Karen Armstrong, Director at Gregynog said: “Work has already begun to remove all invasive Rhododendron to improve the woodlands, and also to explore options for enhancing the existing parkland areas by restoring nearby conifer blocks to native broadleaf woodland and ensuring that the next generation of trees in the parkland can become established.”

Birds help lichen grow


This video from England says about itself:

Murmuration of starlings coming together to roost. Filmed Nov 2009 on the A69 a few miles west of Haydon Bridge, Northumberland.

Translated from Vroege Vogels radio in the Netherlands:

Lichen loves poop

Ecologist Peter Bremer discovered it by accident: some lichen species like starlings. The droppings of the birds cause some ammonia-loving lichen species to really like roofs used by starlings as a resting place or a singing spot.

Common orange lichen benefits

Especially the common orange lichen (Xanthoria parietina) benefits from the bird droppings. Peter Bremer did his research in a Zwolle neighbourhood, full of houses with concrete tiles. These are ideal for investigation of the relationship between lichens and songbirds. Concrete is a more suitable substrate for lichens than ceramics. Also on the chimneys common orange lichen was found. In the district where Bremer did his research 14 different bird species used the roofs. But starlings were really the most prominent.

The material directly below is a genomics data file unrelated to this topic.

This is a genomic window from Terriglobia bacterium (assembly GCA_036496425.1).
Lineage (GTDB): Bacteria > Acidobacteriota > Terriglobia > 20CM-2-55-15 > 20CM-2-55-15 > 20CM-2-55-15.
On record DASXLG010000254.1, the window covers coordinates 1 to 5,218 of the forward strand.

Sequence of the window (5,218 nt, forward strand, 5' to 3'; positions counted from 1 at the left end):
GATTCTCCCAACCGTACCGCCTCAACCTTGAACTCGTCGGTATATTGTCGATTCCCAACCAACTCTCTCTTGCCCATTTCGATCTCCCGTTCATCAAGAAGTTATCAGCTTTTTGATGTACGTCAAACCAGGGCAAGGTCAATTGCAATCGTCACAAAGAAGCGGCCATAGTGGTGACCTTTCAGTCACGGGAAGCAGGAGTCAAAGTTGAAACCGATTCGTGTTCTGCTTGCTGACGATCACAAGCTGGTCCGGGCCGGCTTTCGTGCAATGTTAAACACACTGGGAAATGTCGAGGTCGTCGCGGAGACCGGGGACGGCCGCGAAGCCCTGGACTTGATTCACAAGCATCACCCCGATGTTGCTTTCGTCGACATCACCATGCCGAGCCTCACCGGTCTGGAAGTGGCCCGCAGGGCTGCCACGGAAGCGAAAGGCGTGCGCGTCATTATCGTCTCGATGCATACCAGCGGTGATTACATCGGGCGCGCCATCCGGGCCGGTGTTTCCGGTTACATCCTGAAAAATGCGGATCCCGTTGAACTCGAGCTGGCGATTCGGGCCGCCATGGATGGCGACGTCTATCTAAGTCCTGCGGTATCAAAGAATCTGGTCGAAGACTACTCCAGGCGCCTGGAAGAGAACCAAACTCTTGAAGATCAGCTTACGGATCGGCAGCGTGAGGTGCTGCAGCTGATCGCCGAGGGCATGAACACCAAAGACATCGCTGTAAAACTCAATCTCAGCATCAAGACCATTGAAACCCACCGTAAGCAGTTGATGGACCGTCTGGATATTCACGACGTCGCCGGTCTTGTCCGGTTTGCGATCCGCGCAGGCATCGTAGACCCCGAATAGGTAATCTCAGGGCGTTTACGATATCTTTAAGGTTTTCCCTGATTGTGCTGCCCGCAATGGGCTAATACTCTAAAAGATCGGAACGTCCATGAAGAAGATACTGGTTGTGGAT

Extinct lichen species found again in The Netherlands


Pycnothelia papillaria

Translated from national park De Hoge Veluwe in the eastern Netherlands:

In the Park, nipple lichen has been discovered during an investigation of sand dunes by the universities of Amsterdam, Wageningen and Nijmegen in various sand dune areas in The Netherlands, including the Hoge Veluwe.

This lichen had recently become extinct in The Netherlands; however, now it has been found again in the Park.

It is a small specimen, less than one square decimeter in size.

Nipple lichen (Pycnothelia papillaria) is a mountain species, which is in trouble because of global warming.

Also, acidification and too much fertilizer has really hurt the species.

Probably, the species will not last long at De Hoge Veluwe; yet, finding it is spectacular.

There are many lichens at De Hoge Veluwe.

Many of its open plains are so called lichen steppes, which have become rare in western Europe.

Radio Kootwijk on the Veluwe: here.